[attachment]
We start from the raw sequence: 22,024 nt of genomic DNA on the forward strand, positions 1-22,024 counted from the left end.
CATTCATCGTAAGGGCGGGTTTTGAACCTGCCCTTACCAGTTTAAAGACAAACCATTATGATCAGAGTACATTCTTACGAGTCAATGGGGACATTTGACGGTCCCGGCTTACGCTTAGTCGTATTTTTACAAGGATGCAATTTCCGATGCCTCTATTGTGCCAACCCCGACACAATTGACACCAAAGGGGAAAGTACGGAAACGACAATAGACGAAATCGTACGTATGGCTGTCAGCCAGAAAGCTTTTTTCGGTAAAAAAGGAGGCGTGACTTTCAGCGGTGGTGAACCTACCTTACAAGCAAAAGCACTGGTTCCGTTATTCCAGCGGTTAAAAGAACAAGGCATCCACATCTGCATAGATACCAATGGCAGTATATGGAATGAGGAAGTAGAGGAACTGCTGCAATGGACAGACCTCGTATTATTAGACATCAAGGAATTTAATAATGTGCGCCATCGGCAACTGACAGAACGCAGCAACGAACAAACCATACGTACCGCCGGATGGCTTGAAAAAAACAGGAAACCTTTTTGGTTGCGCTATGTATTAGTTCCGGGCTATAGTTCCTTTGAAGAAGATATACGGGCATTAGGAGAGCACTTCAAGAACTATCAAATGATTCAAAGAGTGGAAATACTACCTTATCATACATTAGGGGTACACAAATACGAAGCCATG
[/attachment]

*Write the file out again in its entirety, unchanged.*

We start from the raw sequence: 22,024 nt of genomic DNA on the forward strand, positions 1-22,024 counted from the left end.
CATTCATCGTAAGGGCGGGTTTTGAACCTGCCCTTACCAGTTTAAAGACAAACCATTATGATCAGAGTACATTCTTACGAGTCAATGGGGACATTTGACGGTCCCGGCTTACGCTTAGTCGTATTTTTACAAGGATGCAATTTCCGATGCCTCTATTGTGCCAACCCCGACACAATTGACACCAAAGGGGAAAGTACGGAAACGACAATAGACGAAATCGTACGTATGGCTGTCAGCCAGAAAGCTTTTTTCGGTAAAAAAGGAGGCGTGACTTTCAGCGGTGGTGAACCTACCTTACAAGCAAAAGCACTGGTTCCGTTATTCCAGCGGTTAAAAGAACAAGGCATCCACATCTGCATAGATACCAATGGCAGTATATGGAATGAGGAAGTAGAGGAACTGCTGCAATGGACAGACCTCGTATTATTAGACATCAAGGAATTTAATAATGTGCGCCATCGGCAACTGACAGAACGCAGCAACGAACAAACCATACGTACCGCCGGATGGCTTGAAAAAAACAGGAAACCTTTTTGGTTGCGCTATGTATTAGTTCCGGGCTATAGTTCCTTTGAAGAAGATATACGGGCATTAGGAGAGCACTTCAAGAACTATCAAATGATTCAAAGAGTGGAAATACTACCTTATCATACATTAGGGGTACACAAATACGAAGCCATG